Simplify And Improve Your Investment Results - Set Up A Core ETF Portfolio

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Includes: DBC, IEFA, IEMG, IJH, LQD, PLW, SCHP, VNQ, VOO, VT, VTWO
by: Simply Investing

Summary

A core ETF portfolio is simple to set up and manage.

More importantly, a core ETF should outperform investing alternatives over time.

This article describes the benefits of a core ETF portfolio and the process to set one up.

The Seeking Alpha ETF Investing Guide

I recently reviewed the Seeking Alpha ETF Investing Guide which convinced me that most investors would benefit by following the advice in the guide. I decided to take the advice myself and set up a core ETF portfolio, similar to that suggested in the guide.

I previously wrote an article (links to previous articles are provided in the addendum to this article) which summarized, in four steps, the procedure required to implement the ETF investing guide:

  1. Decide on an asset allocation plan among the ETFs in the core portfolio
  2. Open an online brokerage account with a linked money market bank account
  3. Determine if you will invest everything at once, or over a period of time
  4. Determine which investments to buy in your taxable and tax-deferred accounts

This article focuses on the first of the four steps above, determining an allocation plan among the ETFs in the core ETF portfolio. I, like I believe most Seeking Alpha readers, have already completed the other three steps. For most readers, this first step is likely the only step required to prepare a core ETF portfolio.

Why set up a core ETF portfolio?

Investors should set up a core ETF portfolio because a core ETF portfolio is a simple way to organize your investments that will beat the return of most alternatives over time.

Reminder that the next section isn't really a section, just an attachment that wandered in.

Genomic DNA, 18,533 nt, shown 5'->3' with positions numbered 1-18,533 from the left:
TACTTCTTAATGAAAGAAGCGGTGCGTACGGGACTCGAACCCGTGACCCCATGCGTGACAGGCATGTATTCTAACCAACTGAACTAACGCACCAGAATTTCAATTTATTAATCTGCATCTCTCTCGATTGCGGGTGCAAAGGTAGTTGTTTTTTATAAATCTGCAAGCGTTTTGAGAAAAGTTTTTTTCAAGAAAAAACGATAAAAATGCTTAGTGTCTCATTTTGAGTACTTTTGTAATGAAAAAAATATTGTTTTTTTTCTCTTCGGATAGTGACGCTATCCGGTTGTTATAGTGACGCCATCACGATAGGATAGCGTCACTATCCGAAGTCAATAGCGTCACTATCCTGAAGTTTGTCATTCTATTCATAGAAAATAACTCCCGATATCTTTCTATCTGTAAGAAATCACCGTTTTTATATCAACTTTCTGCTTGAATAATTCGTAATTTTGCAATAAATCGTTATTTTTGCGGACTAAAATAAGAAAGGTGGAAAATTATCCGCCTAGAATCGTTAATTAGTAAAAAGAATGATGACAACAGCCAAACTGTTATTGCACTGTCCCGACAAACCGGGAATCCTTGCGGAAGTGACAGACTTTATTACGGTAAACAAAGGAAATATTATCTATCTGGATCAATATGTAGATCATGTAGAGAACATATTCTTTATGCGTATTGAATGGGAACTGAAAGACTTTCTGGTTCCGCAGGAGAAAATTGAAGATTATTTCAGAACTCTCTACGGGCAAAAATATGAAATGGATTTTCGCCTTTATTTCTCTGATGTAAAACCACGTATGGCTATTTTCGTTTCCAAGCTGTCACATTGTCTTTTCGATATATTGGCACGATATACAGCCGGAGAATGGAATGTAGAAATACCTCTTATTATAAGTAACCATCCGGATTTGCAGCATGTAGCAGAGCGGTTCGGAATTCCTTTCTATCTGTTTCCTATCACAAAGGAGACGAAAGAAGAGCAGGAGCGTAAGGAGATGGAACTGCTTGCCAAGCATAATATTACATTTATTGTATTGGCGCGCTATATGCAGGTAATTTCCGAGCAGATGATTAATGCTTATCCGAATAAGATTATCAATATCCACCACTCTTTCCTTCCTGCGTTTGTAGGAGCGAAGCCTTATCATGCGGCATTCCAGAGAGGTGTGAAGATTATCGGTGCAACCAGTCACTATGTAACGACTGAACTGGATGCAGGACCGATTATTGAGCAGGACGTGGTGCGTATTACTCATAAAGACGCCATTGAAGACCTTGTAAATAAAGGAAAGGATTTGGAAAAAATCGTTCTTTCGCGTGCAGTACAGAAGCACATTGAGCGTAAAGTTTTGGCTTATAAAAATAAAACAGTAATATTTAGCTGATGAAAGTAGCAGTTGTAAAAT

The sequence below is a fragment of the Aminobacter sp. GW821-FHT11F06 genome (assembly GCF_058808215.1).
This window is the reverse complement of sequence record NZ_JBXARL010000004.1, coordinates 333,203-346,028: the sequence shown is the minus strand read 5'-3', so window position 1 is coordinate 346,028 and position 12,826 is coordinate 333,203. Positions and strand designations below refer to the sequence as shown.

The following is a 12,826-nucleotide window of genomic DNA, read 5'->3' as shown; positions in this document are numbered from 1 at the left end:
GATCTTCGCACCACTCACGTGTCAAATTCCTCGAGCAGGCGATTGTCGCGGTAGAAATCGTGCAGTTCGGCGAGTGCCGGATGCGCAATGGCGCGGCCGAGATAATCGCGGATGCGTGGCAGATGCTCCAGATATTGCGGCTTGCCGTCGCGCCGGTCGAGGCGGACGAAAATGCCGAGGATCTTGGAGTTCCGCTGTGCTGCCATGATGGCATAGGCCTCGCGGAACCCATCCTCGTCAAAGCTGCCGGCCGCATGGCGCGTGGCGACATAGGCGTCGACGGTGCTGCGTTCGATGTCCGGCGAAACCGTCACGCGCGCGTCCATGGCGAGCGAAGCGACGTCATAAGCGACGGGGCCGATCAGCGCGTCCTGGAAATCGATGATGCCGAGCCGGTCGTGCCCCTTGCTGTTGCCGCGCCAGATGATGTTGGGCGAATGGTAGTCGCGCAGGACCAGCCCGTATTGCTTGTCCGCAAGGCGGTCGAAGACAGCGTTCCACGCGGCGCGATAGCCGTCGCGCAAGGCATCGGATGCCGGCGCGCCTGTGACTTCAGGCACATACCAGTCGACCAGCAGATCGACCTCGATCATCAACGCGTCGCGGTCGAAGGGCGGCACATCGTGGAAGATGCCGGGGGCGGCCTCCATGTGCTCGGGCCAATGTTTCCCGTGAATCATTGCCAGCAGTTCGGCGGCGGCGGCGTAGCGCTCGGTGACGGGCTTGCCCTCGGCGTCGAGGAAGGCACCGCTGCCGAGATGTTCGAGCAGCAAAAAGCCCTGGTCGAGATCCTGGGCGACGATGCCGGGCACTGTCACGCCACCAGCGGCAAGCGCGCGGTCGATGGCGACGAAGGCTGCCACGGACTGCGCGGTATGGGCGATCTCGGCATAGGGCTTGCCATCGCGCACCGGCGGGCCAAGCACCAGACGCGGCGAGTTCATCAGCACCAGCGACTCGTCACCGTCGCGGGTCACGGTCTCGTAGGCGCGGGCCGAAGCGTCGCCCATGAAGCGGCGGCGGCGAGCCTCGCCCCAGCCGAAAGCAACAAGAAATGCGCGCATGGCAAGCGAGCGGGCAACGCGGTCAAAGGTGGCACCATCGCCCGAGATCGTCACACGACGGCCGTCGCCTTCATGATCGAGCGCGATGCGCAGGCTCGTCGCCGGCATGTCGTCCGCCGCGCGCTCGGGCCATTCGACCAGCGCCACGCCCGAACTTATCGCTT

The four steps mentioned above should take as little as four hours to implement, even less time if you have already implemented some of them. Once set up, your core ETF portfolio should take as little as an hour a year to manage. Managing your portfolio requires simply taking tax losses and rebalancing once a year. Many investors will want to spend additional time researching alternatives and monitoring results but once the decision is made to implement the plan, it is quick and easy to set up, monitor and manage.

The core ETF portfolio should improve an investor's results over that of using a full-service broker, asset fee-based investment manager, mutual funds or picking individual stocks. The core ETF portfolio is very well diversified and should beat these other investing methods over time by a significant amount. In general, full-service brokers charge 1.0% of assets and then sell mutual funds that charge another 1.0% and underperform the market by another 1.0%. Asset based investment managers typically charge fees of approximately 1.2%, and under-perform the market by another 1.0%. Picking individual stocks, requires holding stocks long term to delay paying taxes and allowing capital to compound. Even if an investor is able to beat the market on a before-tax basis over some period of time, on an after-tax basis over the same period of time, the same investor could be significantly underperforming the market.